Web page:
It was the perfect day, the sun smiled brightly confiding us with its brightness and warmth. Out of blue, the sky turned dark, following a heavy storm, which was completely unanticipated.
This sounds good as a fictional tale, but what if fiction becomes reality?
It took only a few weeks for coronavirus to pave its way deep inside the core systems and altogether infected the economic system, forcing workers and consumers into quarantine, paralyzing factories and markets, and shaking stock exchanges worldwide.
What are Black Swans?
The term ‘Black Swan’ was coined by Nassim Nicholas Taleb in his book ‘The Black Swan’. Unpredictable or high impact events were categorized under this label. For starter it may look like defining a mere term but the the impact of such an occurrence in long-lasting and sometimes permanent.
According to Taleb, a Black Swan event has three attributes:
“First, it is an outlier, as it lies outside the realm of regular expectations because nothing in the past can convincingly point to its possibility.
Second, it carries an extreme ‘impact’.
Third, in spite of its outlier status, human nature makes us concoct explanations for its occurrence after the fact, making it explainable and predictable.”
Why COVID-19 is not a Black Swan
Since the past couple of months there have been countless articles, analyst reviews which asserts that COVID-19 is a Black Swan.
Taking a fleeting glance at Taleb’s definition suggests otherwise.
It does not hold true that COVID-19 pandemic is a Black Swan event.
Taleb says that for an event to be classified as a Black Swan “nothing in the past can convincingly point to its possibility.”
If we break this down further, we have experienced pandemics frequently, with the latest only a decade ago, in 2009. So, a pandemic was absolutely predictable.
Recent pandemics, for example, resulted from influenza viruses.
Does this mean the current coronavirus pandemic was unpredictable and therefore a Black Swan?
Again, this is not the case. Scientists have recorded evidence of past possible coronavirus pandemics. The SARS coronavirus outbreak that started in 2002 had the world nervously hoping it would be controlled before reaching pandemic status.
A future coronavirus pandemic was completely predictable, and even if it was not named as such, national risk registers, such as the UK Government’s, contained separate entries for ‘Pandemic Influenza’ and ‘Emerging Novel Diseases’. Essentially, the potential for a pandemic developing from a non-influenza source was clearly identified.
With great certainty one who has read that book [The Black Swan] can conclude that, such a global pandemic is explicitly presented there as a White Swan: something that would eventually take place with great possibility.
The bottom line lies in the fact that such events pose challenges to prepare for high-consequence, low-probability events.
But why is it difficult to be prepared for such events?
Part of the answer is related to human psychology, focusing on immediate threats rather than risks that seem far in the future. Imminent low-level threats seem more important to us than high-level events, which we find hard to imagine. Our human tendency is to assume such things are unlikely to happen to us. And we tend to stay in denial.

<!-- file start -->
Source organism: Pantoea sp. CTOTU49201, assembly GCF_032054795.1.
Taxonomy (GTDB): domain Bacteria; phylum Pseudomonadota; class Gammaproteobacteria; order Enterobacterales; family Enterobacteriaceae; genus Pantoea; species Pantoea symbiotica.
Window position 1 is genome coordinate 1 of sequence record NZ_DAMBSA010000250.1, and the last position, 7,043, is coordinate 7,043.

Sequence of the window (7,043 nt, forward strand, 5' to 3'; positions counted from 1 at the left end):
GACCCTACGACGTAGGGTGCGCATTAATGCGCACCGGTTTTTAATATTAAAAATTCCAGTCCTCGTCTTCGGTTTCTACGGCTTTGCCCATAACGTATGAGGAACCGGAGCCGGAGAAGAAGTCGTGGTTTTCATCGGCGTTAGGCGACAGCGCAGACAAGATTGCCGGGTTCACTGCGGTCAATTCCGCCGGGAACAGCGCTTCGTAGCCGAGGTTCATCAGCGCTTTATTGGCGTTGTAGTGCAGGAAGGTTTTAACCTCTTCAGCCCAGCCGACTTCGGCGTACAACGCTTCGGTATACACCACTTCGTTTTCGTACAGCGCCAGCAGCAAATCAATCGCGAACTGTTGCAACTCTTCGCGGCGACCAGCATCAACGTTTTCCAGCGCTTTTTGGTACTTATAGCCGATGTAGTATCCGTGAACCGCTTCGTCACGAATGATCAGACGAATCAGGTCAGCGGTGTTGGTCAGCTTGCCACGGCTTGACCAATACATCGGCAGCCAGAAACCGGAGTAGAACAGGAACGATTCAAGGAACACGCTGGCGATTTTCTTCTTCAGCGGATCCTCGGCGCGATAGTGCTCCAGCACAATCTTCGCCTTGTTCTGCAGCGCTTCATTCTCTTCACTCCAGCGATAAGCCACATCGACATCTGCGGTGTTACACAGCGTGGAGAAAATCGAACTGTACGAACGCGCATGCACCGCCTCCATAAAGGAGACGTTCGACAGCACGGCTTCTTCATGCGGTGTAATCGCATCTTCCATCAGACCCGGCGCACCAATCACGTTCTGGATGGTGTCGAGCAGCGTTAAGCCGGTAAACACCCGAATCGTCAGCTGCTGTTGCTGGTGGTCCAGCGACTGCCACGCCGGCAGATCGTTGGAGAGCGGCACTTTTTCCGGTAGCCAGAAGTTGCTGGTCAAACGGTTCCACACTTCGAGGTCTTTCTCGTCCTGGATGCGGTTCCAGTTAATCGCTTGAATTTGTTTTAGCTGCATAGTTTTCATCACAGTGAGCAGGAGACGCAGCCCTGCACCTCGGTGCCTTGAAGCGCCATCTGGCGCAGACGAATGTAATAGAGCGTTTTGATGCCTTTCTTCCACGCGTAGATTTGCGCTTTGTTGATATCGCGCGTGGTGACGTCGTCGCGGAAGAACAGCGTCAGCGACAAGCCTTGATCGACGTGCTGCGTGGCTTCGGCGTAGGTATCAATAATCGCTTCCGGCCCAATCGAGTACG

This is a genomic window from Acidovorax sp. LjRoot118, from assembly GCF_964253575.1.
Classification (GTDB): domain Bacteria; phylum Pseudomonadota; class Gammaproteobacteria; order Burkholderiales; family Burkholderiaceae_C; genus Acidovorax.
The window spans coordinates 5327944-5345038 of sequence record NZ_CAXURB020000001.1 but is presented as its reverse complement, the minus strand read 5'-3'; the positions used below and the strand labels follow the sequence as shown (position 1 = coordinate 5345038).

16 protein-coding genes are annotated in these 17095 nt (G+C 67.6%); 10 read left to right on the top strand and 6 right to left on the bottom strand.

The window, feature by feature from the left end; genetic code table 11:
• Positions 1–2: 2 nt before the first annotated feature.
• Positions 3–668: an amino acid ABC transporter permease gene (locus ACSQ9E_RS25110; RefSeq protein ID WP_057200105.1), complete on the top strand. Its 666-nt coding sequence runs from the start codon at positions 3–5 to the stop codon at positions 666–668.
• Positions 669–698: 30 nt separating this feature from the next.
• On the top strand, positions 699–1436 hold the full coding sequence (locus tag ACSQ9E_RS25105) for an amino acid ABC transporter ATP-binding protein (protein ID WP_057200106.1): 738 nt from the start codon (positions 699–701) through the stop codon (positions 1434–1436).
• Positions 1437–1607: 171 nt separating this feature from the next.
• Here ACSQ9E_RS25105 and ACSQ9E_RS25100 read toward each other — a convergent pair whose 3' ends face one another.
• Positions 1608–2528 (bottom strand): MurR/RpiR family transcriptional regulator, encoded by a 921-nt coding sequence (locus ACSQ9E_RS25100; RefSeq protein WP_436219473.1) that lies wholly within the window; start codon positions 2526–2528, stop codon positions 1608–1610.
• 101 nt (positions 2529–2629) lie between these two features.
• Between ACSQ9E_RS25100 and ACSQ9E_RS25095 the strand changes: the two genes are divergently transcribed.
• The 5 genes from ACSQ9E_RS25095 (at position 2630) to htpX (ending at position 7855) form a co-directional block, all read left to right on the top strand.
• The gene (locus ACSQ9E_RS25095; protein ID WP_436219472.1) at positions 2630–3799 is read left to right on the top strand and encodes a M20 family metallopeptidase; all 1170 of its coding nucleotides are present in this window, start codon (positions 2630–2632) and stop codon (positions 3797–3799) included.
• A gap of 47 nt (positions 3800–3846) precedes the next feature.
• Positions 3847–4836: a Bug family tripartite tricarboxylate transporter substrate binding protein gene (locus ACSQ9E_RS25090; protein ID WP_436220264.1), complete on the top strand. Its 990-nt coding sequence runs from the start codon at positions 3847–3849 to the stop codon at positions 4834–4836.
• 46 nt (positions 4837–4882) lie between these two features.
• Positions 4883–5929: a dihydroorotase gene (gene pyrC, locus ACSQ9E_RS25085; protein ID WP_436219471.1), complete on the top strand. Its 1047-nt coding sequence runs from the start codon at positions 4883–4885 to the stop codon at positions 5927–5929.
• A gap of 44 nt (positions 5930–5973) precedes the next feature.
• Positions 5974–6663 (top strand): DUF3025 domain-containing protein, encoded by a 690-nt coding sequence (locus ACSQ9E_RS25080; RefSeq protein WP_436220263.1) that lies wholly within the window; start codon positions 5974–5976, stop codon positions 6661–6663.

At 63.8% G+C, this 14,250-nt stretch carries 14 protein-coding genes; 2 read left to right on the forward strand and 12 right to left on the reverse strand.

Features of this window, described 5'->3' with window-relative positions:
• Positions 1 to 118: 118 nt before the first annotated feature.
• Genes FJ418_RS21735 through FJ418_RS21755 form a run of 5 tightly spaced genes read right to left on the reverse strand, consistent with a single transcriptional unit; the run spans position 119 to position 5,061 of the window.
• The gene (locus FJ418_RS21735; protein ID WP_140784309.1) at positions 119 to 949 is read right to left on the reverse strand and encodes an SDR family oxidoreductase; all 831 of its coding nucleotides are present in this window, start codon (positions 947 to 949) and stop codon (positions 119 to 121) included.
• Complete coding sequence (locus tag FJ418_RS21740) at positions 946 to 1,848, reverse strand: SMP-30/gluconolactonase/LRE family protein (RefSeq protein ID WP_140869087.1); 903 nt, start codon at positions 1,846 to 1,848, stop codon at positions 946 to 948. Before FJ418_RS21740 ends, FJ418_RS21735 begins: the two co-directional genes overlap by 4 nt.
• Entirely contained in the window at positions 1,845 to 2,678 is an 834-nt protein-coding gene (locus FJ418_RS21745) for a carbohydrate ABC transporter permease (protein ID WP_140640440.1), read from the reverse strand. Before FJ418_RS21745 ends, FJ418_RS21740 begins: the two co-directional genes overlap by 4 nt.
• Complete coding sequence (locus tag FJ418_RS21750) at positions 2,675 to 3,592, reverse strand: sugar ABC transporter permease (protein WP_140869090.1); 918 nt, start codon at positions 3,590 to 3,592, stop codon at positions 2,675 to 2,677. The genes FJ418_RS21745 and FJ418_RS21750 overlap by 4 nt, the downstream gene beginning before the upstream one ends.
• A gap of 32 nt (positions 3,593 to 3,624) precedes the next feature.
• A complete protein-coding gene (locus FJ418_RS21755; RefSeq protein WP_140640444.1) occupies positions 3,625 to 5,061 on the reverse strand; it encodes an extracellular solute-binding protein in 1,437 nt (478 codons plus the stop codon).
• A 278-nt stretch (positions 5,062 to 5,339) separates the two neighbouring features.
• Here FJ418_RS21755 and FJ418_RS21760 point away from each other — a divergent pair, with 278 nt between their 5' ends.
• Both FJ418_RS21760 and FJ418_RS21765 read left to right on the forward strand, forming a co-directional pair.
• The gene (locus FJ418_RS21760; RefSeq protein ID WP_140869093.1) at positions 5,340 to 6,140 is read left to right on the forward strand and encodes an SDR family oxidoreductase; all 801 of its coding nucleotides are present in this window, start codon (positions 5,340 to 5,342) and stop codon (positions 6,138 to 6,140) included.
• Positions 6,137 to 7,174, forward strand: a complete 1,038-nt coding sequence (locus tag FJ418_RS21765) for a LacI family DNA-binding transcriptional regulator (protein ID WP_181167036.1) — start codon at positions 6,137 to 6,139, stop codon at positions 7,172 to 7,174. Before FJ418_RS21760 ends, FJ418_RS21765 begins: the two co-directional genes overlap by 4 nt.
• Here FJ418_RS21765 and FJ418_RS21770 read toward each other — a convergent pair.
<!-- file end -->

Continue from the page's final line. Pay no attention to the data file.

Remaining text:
If we determine that a severe pandemic is a once-in-a-century event based on current experience, this would be logged in a risk register as a high-consequence, low-probability event. Something with extreme impact, but unlikely to happen in any given year. Because of this human tendency, organizations often focus on probability rather than consequence, mistakenly seeing the once-in-a-century likelihood as meaning this event will occur many years into the future and can therefore essentially be disregarded.
The saying ‘Precaution is better than cure’ completely becomes void here and we’re counting on a risk perception system to save us that’s better designed to protect us from carnivores and the dark than global abstractions laced with technological complexity and unknowns.
In short we become highly optimistic about the path that lies ahead when the detail are blur.
This instinct also results in organizations, and even governments, failing to take high-consequence, low-probability events as seriously as they should, with the resulting failure to plan effectively for them.
Focus on Future
What other high-consequence, low-likelihood events should we prepare for?
Are there other high-consequence, low-likelihood events that society is currently effectively ignoring?
Unfortunately, there is a long list.
Consider the following, all of which are predictable and some of which are inevitable (the only question being of ‘when’, not ‘if’.
How many of these are you ready to face with a plan of action?
A Biological War.
A highly successful cyber attack.
A Chemical, radiological and nuclear (CBRN) attack on a highly populated central business district
A severe space incident
A super volcano eruption.
There is another category of high-consequence event: those that are not low-likelihood events that we can see are already underway, but that are slow developers — more a ‘boiling frog’ event than a Black Swan, such as climate change or antibiotic resistance.
The COVID-19 pandemic is causing organisation and professionals to question the industry mantra that scenarios should not be planned for, rather only impacts should be considered. However, this approach may have been ineffective for the current pandemic.
Business continuity professionals are starting to accept the importance of playbooks – specific plans for specific scenarios where taking an impact-only approach does not provide enough specificity for effective business continuity.
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